July 17, 2005

The Art Of Eating One's Words :)

A few weeks back i re-published an obituary, of someone whom i thought was a hero. Since the source was The Economist, there was no need, i felt, to check the veracity!.

Alas, it seems even Economist was fooled. Naki was a nice even brilliant guy whom apartheid broke. But he was not the person who removed the donor's heart during world's first heart transplant.


ON JUNE 11th this year, The Economist published an obituary of Hamilton Naki, a black medical researcher at the University of Cape Town. In that obituary, we described Mr Naki assisting in the first human heart transplant by removing the heart from the donor, Denise Darvall. Our account was drawn directly from Mr Naki's own words in interviews.

We have since been assured by surgeons at Groote Schuur, the hospital where the transplant was performed, that Mr Naki was nowhere near the operating theatre. As a black, and as a person with no formal medical qualifications, he was not allowed to be. The surgeons who removed the donor's heart were Marius Barnard, Christiaan Barnard's brother, and Terry O'Donovan. A source close to Mr Naki once asked him where he was when he first heard about the transplant. He replied that he had heard of it on the radio. Later, he apparently changed his story.

He changed it, it seems, not simply because of the confusion of old age, but because of pressure from those around him. Mr Naki was already a hero, as a man of scant education who had trained himself to carry out extremely difficult transplants on animals. He was also a martyr to apartheid: a man debarred from the proper exercise of his skills, and even from fair pay, by an iniquitous regime. (Christiaan Barnard admitted that, “given the opportunity”, Mr Naki would have been “a better surgeon than me”.) For both reasons, his role was gradually embellished in post-apartheid, black-ruled South Africa. By the end, he himself came to believe it.

The process was assisted by hints from Barnard that Mr Naki had helped him in ways that were not fully known, and by the fact that, under apartheid, any such help on white human subjects would have had to be secret anyway. In the end, a story took shape that looked so plausible to the outside world that not only ourselves, but the Lancet, the British Medical Journal and many others accepted it. Yet the same story appeared so ridiculous to the University of Cape Town, staff say, that they did not trouble to deny it.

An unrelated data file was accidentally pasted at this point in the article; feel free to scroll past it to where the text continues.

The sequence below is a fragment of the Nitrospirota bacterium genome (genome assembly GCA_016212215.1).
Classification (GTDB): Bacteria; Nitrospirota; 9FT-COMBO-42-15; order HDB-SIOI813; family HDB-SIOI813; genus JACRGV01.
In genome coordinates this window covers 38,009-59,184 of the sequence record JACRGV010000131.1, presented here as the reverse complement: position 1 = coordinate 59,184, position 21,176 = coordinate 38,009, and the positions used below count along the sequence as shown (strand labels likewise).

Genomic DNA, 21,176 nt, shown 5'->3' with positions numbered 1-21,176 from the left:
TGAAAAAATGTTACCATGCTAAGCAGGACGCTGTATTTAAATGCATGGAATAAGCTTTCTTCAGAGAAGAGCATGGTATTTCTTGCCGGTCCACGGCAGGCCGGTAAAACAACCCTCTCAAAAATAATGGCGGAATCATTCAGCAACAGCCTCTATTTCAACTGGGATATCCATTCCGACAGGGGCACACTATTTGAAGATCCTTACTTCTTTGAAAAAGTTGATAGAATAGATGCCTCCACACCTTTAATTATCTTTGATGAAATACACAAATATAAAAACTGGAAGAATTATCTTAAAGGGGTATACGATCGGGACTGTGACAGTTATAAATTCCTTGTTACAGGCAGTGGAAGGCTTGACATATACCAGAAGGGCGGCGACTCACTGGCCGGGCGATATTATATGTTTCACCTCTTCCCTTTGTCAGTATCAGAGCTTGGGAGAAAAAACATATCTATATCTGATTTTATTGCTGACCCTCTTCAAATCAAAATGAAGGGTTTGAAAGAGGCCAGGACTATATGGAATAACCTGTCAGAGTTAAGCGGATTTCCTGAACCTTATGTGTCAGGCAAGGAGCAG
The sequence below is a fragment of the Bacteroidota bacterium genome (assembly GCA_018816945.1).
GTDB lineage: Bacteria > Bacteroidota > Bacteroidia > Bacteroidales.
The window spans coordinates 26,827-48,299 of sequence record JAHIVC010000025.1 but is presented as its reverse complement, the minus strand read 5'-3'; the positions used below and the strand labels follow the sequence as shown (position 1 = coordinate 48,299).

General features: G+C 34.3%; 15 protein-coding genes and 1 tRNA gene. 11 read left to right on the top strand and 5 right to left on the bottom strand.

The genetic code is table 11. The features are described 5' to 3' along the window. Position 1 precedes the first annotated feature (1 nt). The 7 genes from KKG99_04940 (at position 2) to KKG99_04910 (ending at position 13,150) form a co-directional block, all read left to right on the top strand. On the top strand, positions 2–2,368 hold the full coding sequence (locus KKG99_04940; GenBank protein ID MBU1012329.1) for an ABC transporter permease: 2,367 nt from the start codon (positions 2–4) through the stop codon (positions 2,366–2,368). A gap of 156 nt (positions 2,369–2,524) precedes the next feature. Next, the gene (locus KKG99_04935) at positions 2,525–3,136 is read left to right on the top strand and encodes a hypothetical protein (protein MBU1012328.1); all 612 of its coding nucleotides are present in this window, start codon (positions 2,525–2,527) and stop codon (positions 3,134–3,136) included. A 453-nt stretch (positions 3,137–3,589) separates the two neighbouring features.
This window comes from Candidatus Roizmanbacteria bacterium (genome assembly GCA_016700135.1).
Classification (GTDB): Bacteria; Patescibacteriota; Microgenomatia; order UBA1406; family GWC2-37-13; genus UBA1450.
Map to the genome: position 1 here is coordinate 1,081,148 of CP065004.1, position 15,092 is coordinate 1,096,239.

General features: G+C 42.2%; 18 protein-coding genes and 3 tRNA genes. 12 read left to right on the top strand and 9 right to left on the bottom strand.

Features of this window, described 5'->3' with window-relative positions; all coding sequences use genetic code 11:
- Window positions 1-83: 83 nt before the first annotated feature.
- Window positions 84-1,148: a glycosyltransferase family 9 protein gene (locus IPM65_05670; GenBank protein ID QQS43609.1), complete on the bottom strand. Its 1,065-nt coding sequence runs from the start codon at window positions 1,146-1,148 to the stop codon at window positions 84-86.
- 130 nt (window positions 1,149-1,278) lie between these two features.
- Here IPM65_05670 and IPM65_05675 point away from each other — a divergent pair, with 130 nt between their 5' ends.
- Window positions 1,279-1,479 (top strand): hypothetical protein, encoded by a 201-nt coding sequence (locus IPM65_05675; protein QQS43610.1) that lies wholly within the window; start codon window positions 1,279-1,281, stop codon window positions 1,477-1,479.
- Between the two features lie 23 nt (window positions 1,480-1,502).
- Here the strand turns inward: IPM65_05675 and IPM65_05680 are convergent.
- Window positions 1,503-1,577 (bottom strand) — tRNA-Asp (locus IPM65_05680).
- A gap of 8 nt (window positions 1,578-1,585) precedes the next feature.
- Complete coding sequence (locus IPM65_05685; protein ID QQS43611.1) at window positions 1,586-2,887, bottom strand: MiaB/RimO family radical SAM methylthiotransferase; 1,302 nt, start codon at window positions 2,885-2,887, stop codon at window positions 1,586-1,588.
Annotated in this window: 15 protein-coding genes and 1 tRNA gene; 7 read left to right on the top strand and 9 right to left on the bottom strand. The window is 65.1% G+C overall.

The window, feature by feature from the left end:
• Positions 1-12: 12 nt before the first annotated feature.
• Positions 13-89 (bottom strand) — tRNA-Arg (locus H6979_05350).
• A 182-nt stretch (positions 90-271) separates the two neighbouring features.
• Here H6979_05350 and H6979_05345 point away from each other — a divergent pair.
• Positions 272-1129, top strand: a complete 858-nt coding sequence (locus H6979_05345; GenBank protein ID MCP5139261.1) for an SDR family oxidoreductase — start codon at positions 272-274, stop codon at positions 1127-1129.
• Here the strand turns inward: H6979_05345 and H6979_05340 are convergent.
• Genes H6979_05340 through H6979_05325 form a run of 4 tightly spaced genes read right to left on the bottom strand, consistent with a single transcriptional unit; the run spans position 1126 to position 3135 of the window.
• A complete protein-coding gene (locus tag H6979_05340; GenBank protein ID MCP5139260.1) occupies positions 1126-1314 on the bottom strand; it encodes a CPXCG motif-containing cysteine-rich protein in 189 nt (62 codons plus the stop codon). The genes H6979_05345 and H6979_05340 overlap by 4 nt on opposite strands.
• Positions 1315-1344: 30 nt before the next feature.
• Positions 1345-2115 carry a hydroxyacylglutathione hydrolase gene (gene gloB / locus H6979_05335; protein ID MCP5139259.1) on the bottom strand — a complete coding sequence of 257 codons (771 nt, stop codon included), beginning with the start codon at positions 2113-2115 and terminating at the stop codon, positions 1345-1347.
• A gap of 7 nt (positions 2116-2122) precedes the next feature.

To report this misapprehension is doubly sad, apart from our own regret at being caught up in it. It is sad that the shadow of apartheid is still so long in South Africa that blacks and whites can tell the same narrative in quite different ways, each suspecting the motives of the other. And it is especially tragic that it should have involved Mr Naki, a man considered “wonderful” by both sides, black and white, and whose life should still be seen as an inspiration.

July 07, 2005

For Men: Skip The Deo :)

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Rediff Aricle

What kind of men do women like?

July 07, 2005

Women tend to choose genetically superior men for their short-term sexual relationships and are most likely to cheat on their long-term partner when they are at their most fertile period, according to a study.

Czech researchers, whose study was quoted by Nature magazine, found that the smell of a socially dominant male is most exciting to women in stable relationships, especially on days when they are ovulating.

Jan Havlmcek, of Charles University in Prague, and his colleagues asked 48 men to complete a questionnaire, rating statements in order to score the volunteers' social dominance. The researchers also asked them to wear cotton pads under their arms to collect sweat.

A group of 65 women then smelled the pads and rated the sexiness and masculinity of the scent. Women in the middle week of their menstrual cycle, the point at which fertility is at its peak, tended to prefer the smell of the men who scored highest on the dominance quiz, the study revealed.

This preference was not shown by women at other points in their cycle, the researchers say. The results support a theory of mixed mating strategies, which argues that women should want different things from different men at different times.

Females are expected to pair up with the males most likely to invest in parental care, but any affair is likely to be conducted with successful males who, although they may not be good dads, provide good genes.

"Other studies have shown that women are more likely to get involved in extra-pair affairs during their fertile period," Havlmcek says. "We suppose that in such cases more socially dominant males would be preferred."